DeScrambler: Built from scratch, 4BT,TH400, USGear OD, Atlas 4.3, HP D44/ 4.10 ARB, HP D60/4.10 ARB, 37" MTR's

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    Since a FC is basically a very tall CJ, wouldn't fitting a 4/6BT require pretty much changing everything under the body (axles, transmission, transfer case, massive reinforcement of the frame...)?

    But I do agree that a 4BT-powered FC would be VERY cool.
    Last edited by Mikel; 11-29-2009 at 02:19 PM.
    1963 Jeep J300, 4BT/NV4500/NP200/D61/D71
    1969 Jeep M715 6x6 project, 6BTA/NV4500/NP205/D60/D70/D70

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    I agree wholeheartedly, that it would be a sweet rig with a 4BT in it. My only observation is that it probably isn't the best for a beginner, as, along with the obvious powertrain/drivetrain mods and fabrication, you are also going to have to rework the tunnel to make room for it, and once complete, it would still be totally unsuited for wheeling.

    The question of whether or not they are rare, well, sufice it to say they didn't build many of them, and they aren't building any more. It isn't rare like say a Dussenburg, but it isn't exactly common either.

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    thank you. the money isnt a prob. its going to take time i just got back frome over seas and was hurt to the pont of med. retierment and way to much free time at 28. i bult a 62 cj-5 willys when i was 18 i know i am going to have a hard time with alot of it and i saw the f c in top truck challeng i love how ugly it is
    if you google search for "fc jeep top truck 2009" that it will show u. i dont want to buld it the same the got probly got 20 grand in it. if i can do it for under 10 i will be happy 10-15 grand 3 years tops. but i been a toos up on motors i dont know any thing about desel tho thanks you ever one for the advise and help
    allan if i do it i will be here asking lots of qustens

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    Mikel: YES! Everything!

    In fact maybe just installing the body on a 4WD Dodge diesel pickup frame might be the cheapest, and by far easiest way to go here. I see these trucks for sale all the time in the Auto Trader for $2500 to 5K .

    and since nothing under the old one is worth messing with, what the hey. sounds like a good idea to me?

    Randy
    Last edited by W.R.Buchanan; 11-29-2009 at 02:59 PM.
    DeScrambler: Built from scratch, 4BT,TH400, USGear OD, Atlas 4.3, HP D44/ 4.10 ARB, HP D60/4.10 ARB, 37" MTR's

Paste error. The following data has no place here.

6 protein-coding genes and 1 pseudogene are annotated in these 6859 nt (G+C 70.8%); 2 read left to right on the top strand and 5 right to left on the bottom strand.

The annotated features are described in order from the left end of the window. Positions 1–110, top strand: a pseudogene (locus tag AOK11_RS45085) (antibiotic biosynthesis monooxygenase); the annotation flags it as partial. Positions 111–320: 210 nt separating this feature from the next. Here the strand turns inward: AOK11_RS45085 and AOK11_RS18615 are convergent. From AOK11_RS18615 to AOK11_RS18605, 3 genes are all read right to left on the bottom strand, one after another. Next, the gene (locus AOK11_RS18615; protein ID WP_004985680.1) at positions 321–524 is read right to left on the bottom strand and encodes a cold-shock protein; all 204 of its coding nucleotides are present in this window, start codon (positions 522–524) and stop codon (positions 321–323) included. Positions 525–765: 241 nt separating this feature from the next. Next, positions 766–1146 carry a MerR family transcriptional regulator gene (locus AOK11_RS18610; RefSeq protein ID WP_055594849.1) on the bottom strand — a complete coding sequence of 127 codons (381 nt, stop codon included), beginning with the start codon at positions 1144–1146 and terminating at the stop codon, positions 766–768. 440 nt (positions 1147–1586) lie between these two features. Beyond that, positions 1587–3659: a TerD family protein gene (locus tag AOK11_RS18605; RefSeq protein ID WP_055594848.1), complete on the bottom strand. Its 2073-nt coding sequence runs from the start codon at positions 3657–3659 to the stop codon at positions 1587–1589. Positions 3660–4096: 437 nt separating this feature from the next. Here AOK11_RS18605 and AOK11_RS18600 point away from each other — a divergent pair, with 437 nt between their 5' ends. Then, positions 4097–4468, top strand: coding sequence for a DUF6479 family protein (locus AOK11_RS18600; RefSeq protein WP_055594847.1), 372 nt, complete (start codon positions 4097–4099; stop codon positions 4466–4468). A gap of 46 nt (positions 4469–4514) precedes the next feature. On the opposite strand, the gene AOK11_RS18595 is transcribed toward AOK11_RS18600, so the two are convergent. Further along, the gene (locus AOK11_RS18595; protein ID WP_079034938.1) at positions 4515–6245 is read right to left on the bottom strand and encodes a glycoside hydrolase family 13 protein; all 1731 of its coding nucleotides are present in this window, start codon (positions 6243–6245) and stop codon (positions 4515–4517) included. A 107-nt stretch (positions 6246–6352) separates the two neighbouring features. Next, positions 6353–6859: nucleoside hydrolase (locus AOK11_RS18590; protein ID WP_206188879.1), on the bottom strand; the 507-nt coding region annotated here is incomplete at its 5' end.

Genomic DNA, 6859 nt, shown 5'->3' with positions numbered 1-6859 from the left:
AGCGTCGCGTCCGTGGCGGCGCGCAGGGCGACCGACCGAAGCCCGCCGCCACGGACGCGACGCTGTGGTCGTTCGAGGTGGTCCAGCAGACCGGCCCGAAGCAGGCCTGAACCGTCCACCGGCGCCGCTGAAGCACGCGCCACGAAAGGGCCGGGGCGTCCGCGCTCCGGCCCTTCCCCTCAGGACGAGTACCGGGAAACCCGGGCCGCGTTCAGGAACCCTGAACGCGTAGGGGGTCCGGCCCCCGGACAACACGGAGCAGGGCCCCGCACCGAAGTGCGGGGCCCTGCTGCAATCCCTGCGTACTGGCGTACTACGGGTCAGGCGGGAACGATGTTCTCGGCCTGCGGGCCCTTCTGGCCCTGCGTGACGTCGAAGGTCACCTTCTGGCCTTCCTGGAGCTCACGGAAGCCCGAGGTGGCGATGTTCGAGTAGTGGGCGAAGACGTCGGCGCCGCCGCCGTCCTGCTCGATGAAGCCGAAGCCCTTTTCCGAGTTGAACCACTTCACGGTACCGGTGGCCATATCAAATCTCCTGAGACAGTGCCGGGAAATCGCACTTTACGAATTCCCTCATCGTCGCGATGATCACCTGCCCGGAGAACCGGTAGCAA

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    probably a toyota engine can be a good option, because there are some toyota forward-control diesel vans with a simillar engine bay size...

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    Quote Originally Posted by W.R.Buchanan View Post
    Mikel: YES! Everything!

    In fact maybe just installing the body on a 4WD Dodge diesel pickup frame might be the cheapest, and by far easiest way to go here. I see these trucks for sale all the time in the Auto Trader for $2500 to 5K .

    and since nothing under the old one is worth messing with, what the hey. sounds like a good idea to me?

    Randy
    That would probably be the easiest possibility. I'm just not sure how gigantic a body lift would be required to fit the FC cab over the Dodge frame/powertrain. The dodge is gigantic compared to a FC.
    Some time spent with a tape measure should pay off mightily.
    Last edited by Mikel; 11-29-2009 at 04:35 PM.
    1963 Jeep J300, 4BT/NV4500/NP200/D61/D71
    1969 Jeep M715 6x6 project, 6BTA/NV4500/NP205/D60/D70/D70

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    Those FC's were equipped with the F-head 134 4 cylinders weren't they? If so then you would hae the best luck with an engine of similar size. Have you looked at the 1.6-1.9l VW Turbo Diesels? They're available in electronic and mechanical, and with something around 70 hp, and 100 ftlbs, they're about the same power level as the old 134's, but are much, much more efficient and hey, they're diesel. I bet with a little upgrading-Turbo, Injectors, ect. You could make a lot more power.